Part of the Supporting Australian Mathematics Project, this module is written for teachers. The module contains a discussion of the mathematics curriculum for years 11 and 12. This content has been written based on the Australian Curriculum.

This module covers Graph Theory, Networks.

On MathsLinks: https://mathslinks.net/links/graph-theory-amsi-maths-modules

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You may have seen the original viral video, here Matt Parker explains the effect.

If you use bricks as dominoes: you get a second wave going in the opposite direction.

On MathsLinks: https://mathslinks.net/links/the-brick-double-domino-effect-explained

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The Four Color Map Theorem (or colour!?) was a long-standing problem until it was cracked in 1976 using a "new" method... computers!

On MathsLinks: https://mathslinks.net/links/the-four-colour-map-theorem

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Matt Parker calculates π (pi) by rolling 1000 random numbers on two d120 dice.

On MathsLinks: https://mathslinks.net/links/generating-pi-from-1000-random-numbers

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A site that lists over 500 story books that can be used to teach 43 mathematical topics for learners from ages 3 to 18.

On MathsLinks: https://mathslinks.net/links/mathsthroughstories.org

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A few fun properties of Pascal's Triangle discussed by Casandra Monroe, undergraduate math major at Princeton University.

On MathsLinks: https://mathslinks.net/links/pascals-triangle-numberphile

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The metre is the world’s ultimate measure, but how did it become “the” metre? What is this measurement based on?

*US video, so metre is spelt "meter".

On MathsLinks: https://mathslinks.net/links/how-the-metre-became-the-metre

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This is a collection of video and other links for every topic in the HSC Mathematics General 2 course (NSW). This document may receive further updates. It was compiled for students who want to see actual demonstrations on particular topics to supplement class work.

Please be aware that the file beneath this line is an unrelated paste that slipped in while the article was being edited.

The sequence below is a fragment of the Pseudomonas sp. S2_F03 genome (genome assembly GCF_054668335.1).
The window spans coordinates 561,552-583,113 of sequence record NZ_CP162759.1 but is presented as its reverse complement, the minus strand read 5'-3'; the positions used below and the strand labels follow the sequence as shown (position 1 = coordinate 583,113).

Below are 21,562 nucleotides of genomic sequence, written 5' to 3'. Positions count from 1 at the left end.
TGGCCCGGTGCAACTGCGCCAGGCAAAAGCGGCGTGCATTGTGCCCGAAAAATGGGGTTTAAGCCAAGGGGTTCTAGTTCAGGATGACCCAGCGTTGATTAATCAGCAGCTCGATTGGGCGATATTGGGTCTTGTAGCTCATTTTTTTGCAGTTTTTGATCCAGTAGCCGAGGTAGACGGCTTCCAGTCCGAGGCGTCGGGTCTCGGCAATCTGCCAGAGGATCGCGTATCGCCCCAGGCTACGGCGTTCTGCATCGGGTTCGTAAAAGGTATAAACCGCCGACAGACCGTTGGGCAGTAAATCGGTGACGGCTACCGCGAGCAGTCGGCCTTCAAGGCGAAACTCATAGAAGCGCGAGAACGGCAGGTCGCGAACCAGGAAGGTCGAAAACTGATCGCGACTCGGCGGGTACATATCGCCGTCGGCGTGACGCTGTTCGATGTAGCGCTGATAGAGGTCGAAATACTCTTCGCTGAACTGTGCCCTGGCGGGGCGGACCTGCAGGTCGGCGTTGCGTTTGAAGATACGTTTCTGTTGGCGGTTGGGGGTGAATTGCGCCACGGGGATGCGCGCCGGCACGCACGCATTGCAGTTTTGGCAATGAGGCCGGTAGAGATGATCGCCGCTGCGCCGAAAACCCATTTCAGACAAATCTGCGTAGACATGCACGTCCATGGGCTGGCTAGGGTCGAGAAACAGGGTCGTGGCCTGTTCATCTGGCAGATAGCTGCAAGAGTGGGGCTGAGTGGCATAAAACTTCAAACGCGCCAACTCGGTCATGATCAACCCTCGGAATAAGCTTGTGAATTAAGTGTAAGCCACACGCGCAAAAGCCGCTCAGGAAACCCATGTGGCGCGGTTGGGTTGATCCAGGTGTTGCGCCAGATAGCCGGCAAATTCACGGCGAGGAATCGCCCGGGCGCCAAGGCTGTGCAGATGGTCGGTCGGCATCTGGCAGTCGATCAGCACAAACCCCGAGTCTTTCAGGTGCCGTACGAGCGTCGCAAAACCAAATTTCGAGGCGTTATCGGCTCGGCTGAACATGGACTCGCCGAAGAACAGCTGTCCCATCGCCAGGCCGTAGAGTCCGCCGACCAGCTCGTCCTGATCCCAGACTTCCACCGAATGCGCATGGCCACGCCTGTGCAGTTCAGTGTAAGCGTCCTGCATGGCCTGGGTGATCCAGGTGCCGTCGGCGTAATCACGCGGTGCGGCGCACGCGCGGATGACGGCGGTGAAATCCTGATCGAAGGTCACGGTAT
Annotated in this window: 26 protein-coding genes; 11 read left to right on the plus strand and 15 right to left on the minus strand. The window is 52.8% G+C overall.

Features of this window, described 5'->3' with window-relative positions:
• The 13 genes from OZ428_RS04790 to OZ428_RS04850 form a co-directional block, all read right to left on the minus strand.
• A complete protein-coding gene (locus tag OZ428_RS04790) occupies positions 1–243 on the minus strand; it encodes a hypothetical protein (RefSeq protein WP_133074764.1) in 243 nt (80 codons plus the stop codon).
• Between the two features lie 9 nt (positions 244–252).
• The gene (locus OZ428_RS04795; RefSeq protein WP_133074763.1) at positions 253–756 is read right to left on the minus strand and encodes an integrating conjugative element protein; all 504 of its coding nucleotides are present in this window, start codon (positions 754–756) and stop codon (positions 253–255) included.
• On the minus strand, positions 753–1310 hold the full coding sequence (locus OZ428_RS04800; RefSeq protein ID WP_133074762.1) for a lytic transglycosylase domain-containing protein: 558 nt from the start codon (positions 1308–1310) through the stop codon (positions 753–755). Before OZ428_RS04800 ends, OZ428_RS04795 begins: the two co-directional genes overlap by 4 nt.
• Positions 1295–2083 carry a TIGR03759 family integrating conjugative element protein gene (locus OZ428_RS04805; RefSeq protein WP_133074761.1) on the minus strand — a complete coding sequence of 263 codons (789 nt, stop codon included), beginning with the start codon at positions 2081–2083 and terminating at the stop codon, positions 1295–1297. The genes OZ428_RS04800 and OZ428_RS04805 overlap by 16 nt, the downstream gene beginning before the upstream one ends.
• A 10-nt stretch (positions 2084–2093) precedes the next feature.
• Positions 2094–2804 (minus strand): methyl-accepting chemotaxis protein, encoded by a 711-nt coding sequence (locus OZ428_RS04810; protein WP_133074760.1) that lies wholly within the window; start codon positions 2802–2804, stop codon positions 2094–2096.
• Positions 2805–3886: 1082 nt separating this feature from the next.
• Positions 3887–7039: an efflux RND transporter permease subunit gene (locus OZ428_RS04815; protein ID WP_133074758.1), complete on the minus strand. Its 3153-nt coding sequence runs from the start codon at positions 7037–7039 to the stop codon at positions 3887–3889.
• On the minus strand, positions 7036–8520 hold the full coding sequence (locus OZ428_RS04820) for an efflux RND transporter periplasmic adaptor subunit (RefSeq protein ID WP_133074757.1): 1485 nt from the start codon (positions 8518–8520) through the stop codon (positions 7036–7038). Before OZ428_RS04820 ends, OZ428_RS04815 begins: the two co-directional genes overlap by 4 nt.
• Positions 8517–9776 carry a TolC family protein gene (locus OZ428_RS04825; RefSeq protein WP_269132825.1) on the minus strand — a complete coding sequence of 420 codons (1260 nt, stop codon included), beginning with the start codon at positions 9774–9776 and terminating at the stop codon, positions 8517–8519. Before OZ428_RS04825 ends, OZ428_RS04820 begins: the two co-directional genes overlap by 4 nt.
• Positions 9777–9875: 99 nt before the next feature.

On MathsLinks: https://mathslinks.net/links/year-12-hsc-general-2-maths-video-list

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Solve the puzzle of the jumping frogs partying on a lilly pad.

On MathsLinks: https://mathslinks.net/links/frog-jumping-numberphile

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A probability investigation involving Smarties.

On MathsFaculty: https://mathslinks.net/faculty/smarties-experiment

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A probability investigation involving M&Ms.

On MathsFaculty: https://mathslinks.net/faculty/mms-and-probability

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Probability from Venn Diagrams using themes from Star Wars.

On MathsFaculty: https://mathslinks.net/faculty/star-wars-venn-diagrams

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Probability from Venn Diagrams using themes from Harry Potter.

On MathsFaculty: https://mathslinks.net/faculty/harry-potter-venn-diagrams

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Matt Parker on 383 and Woodall Primes.

On MathsLinks: https://mathslinks.net/links/383-is-cool

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Foldable about the associative and commutative properties.

On MathsFaculty: https://mathslinks.net/faculty/properties-of-operations-foldable

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A paper foldable for recording the distributive property/law in students' books.

On MathsFaculty: https://mathslinks.net/faculty/distributive-law-foldable

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Ben Affleck looks like a giant, is there a problem with this graph? [source]

Here is a *fixed* version.

On MathsLinks: https://mathslinks.net/links/bruce-gain-heights-and-weights-of-on-screen-batmen

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The entire field of mathematics summarised in a single map! This shows how pure mathematics and applied mathematics relate to each other and all of the sub-topics they are made from.

There are some errors in the video. The creator has listed three in the YouTube video desciption, they involve school level mathematics, can your students spot them?

On MathsLinks: https://mathslinks.net/links/the-map-of-mathematics

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The four 4s problem all the way up to infinity.

On MathsLinks: https://mathslinks.net/links/the-four-4s-numberphile

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Matt Parker trys to calculate how tall the Berlin TV Tower is using a ruler.

Could you try a similar experiment using a tall object at school?

On MathsLinks: https://mathslinks.net/links/measuring-the-berlin-tv-tower-with-a-ruler

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